After the DPP’s victory in the 11 January elections, Taiwan’s relations with China remain one of the biggest challenges. The PRC authorities, during the first term of President Tsai Ing-wen (DPP, 2016–2019), supported the opposition national party, Kuomintang (KMT). China used disinformation and infiltration techniques to try to reduce support for the ruling party. The election results indicate possible changes in bilateral relations from both a modification of Tsai’s approach and in PRC policy towards Taiwan.
Taiwan’s Approach towards the PRC
In her second term, Tsai is expected to use distinct and sharper political language. She began using it in 2019 in the election campaign, abandoning the traditional ambiguity regarding mainly the island’s position towards China and the status of Taiwan. An example of this was her stance on the “1992 consensus” (“one China, but different interpretations”), which for the PRC is a condition of dialogue with Taiwan. Although Tsai did not support the “consensus”, she did not openly reject it. A change took place in January 2019 after the DPP lost in local elections (November 2018) and Xi Jinping gave a speech on Taiwan in January 2019. He referred to the “consensus” but went a step further by aligning it with the principle of “one country, two systems”, which until then the Chinese authorities had avoided mentioning to maintain the possibility of dialogue with Taiwan. In response, Tsai firmly rejected both the “consensus” and the “one country, two systems” principle. She demands China recognize the existence of the Republic of China (Taiwan), respect Taiwan’s democracy, and not impose decisions by the PRC, for example, on the future of the island. Shortly after this recent election, she said that Taiwan is de facto an independent country, as it has all the attributes of one, insisting that there is no need to declare independence as a gesture of goodwill towards China. This is confirmed by polling showing most Taiwanese advocate the status quo.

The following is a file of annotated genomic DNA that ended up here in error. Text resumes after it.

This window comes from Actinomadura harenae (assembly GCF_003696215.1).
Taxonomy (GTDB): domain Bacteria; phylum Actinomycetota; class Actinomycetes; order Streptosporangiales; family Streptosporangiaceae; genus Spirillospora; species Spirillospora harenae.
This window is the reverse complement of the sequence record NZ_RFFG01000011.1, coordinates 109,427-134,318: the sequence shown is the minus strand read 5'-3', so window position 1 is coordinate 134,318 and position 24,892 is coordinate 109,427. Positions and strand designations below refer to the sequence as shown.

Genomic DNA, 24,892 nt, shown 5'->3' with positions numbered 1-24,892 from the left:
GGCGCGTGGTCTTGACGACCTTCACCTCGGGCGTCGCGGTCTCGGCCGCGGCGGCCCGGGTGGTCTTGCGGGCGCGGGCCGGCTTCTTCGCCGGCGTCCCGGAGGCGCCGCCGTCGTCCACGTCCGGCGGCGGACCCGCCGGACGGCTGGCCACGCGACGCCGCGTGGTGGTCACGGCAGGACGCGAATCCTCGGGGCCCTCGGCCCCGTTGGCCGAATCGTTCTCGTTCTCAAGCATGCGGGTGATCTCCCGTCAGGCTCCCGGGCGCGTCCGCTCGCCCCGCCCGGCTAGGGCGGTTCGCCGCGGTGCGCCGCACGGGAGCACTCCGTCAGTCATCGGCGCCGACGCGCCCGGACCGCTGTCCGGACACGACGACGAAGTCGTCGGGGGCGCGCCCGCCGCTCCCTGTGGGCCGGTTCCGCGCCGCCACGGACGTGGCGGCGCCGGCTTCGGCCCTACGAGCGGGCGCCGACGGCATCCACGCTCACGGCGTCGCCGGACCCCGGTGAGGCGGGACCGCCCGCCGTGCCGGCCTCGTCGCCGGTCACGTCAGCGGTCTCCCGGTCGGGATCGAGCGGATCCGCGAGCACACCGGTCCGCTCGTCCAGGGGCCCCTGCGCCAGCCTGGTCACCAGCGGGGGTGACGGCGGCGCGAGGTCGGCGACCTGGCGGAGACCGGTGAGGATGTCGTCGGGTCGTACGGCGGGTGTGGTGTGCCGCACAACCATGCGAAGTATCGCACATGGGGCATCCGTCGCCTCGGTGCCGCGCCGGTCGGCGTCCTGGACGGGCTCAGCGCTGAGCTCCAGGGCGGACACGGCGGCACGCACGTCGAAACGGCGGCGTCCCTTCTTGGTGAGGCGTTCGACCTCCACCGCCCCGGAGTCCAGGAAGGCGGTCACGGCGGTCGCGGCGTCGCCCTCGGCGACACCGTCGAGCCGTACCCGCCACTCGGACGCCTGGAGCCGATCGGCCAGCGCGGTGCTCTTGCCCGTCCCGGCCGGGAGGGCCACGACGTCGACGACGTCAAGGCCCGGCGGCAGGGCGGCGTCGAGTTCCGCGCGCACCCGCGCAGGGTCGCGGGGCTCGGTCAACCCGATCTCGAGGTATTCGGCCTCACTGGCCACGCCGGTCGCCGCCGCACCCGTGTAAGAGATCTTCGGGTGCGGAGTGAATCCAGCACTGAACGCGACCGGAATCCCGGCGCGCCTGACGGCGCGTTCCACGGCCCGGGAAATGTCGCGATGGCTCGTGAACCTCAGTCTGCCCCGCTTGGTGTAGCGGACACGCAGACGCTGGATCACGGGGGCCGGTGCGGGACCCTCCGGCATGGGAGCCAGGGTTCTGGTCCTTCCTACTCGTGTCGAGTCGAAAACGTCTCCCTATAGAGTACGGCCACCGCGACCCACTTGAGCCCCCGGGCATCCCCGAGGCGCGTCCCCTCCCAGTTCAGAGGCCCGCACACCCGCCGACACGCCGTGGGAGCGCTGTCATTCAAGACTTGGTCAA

Changes in domestic policy also may affect relations with China. Tsai will seek to adopt further legal solutions to prevent Chinese disinformation, similar to the Anti-Infiltration bill adopted in 2019. She will focus on strengthening domestic defence capabilities and increase spending for these purposes. She will stress Taiwan’s well-functioning democracy and the need to take public opinion into account, for example, on the island’s status and reunification. In this way, she will highlight the separateness of Taiwan from the PRC. The government will also strive for Taiwan to become one of the most progressive societies in Asia (in mid-2019, same-sex marriage became legal in Taiwan) and one of the region’s most competitive economies. An emphasis will be placed on improving the quality of life, especially for young people, whose support helped her to victory. Generational changes mean that more and more people define themselves as Taiwanese. They don’t feel an emotional connection to China like their grandparents or parents. They are convinced of Taiwan’s statehood and do not accept the Chinese authorities’ argument that the PRC and Taiwan are “one Chinese family”.
Tsai will strengthen the New Southbound Policy (NSP), which was launched in her first term and targeted at selected Asian countries. She wants to reduce the island’s dependence on the mainland and diversify Taiwan’s partners. She seeks the favour of other countries, which does not mean striving for diplomatic recognition. Under the NSP, Taiwan shares its solutions (e.g., healthcare model, technology) and locates investments. The president will also leverage the NSP’s achievements to date, such as the growth in tourist exchange and investment agreements with India, the Philippines, and Vietnam. In addition to the economic benefits, she will emphasize that Taiwan as a democracy is a credible partner, contrary to the increasingly authoritarian China. By cooperating with other countries and entities (e.g., the EU), Tsai also wants to avoid the negative effects of the U.S. policy of confronting China. President Donald Trump’s highly visible support of Taiwan may provoke China to put more pressure on the island.